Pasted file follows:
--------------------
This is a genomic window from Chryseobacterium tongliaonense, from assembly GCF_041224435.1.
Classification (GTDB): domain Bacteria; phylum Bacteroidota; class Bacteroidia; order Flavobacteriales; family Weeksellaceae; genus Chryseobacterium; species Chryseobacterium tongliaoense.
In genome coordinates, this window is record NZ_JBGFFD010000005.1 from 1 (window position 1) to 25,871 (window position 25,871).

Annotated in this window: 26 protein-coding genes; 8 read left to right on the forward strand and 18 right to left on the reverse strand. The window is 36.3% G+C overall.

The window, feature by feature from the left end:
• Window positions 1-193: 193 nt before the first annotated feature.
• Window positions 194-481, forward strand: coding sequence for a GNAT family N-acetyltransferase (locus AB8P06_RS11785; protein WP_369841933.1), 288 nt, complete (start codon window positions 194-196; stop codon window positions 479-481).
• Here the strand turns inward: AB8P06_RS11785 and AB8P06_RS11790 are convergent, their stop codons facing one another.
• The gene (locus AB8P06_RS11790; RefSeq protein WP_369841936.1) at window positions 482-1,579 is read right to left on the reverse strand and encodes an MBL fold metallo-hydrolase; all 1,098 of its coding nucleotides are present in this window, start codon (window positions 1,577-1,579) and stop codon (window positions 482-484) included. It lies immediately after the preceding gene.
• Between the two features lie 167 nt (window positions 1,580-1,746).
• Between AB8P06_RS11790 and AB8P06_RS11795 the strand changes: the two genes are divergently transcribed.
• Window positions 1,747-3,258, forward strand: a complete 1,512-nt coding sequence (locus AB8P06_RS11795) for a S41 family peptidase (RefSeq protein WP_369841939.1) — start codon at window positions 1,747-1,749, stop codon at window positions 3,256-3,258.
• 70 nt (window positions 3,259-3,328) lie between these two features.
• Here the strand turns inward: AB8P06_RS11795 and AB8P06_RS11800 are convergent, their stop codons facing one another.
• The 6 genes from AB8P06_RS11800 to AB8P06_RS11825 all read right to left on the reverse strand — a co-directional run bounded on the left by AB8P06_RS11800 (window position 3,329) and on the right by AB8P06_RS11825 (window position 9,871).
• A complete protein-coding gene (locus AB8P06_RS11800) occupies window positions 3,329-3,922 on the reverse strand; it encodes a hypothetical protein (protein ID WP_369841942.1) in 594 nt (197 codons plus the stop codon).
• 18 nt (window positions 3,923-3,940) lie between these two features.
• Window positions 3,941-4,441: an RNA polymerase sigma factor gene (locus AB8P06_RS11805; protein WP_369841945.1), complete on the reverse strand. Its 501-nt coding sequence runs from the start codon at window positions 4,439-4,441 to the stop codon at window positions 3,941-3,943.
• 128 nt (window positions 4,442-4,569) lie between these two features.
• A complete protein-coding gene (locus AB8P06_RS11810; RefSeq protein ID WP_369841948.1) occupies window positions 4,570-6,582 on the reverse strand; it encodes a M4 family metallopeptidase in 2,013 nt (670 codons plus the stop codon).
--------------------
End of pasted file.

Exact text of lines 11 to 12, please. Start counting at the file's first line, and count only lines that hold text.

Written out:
• Between AB8P06_RS11790 and AB8P06_RS11795 the strand changes: the two genes are divergently transcribed.
• Window positions 1,747-3,258, forward strand: a complete 1,512-nt coding sequence (locus AB8P06_RS11795) for a S41 family peptidase (RefSeq protein WP_369841939.1) — start codon at window positions 1,747-1,749, stop codon at window positions 3,256-3,258.